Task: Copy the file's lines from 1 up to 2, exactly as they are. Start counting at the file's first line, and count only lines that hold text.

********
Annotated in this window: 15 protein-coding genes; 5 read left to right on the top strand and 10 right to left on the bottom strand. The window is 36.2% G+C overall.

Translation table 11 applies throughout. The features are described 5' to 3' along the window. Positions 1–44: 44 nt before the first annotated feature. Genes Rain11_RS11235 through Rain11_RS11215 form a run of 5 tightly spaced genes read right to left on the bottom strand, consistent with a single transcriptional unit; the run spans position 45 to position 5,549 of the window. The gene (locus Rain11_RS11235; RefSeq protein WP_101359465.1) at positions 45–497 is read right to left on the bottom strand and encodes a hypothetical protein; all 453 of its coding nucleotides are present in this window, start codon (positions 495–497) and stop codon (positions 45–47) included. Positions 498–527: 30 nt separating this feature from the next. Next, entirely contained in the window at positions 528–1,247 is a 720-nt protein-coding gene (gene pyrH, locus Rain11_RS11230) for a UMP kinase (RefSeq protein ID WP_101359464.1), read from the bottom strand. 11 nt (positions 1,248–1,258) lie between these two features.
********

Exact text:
Annotated in this window: 15 protein-coding genes; 5 read left to right on the top strand and 10 right to left on the bottom strand. The window is 36.2% G+C overall.

Translation table 11 applies throughout. The features are described 5' to 3' along the window. Positions 1–44: 44 nt before the first annotated feature. Genes Rain11_RS11235 through Rain11_RS11215 form a run of 5 tightly spaced genes read right to left on the bottom strand, consistent with a single transcriptional unit; the run spans position 45 to position 5,549 of the window. The gene (locus Rain11_RS11235; RefSeq protein WP_101359465.1) at positions 45–497 is read right to left on the bottom strand and encodes a hypothetical protein; all 453 of its coding nucleotides are present in this window, start codon (positions 495–497) and stop codon (positions 45–47) included. Positions 498–527: 30 nt separating this feature from the next. Next, entirely contained in the window at positions 528–1,247 is a 720-nt protein-coding gene (gene pyrH, locus Rain11_RS11230) for a UMP kinase (RefSeq protein ID WP_101359464.1), read from the bottom strand. 11 nt (positions 1,248–1,258) lie between these two features.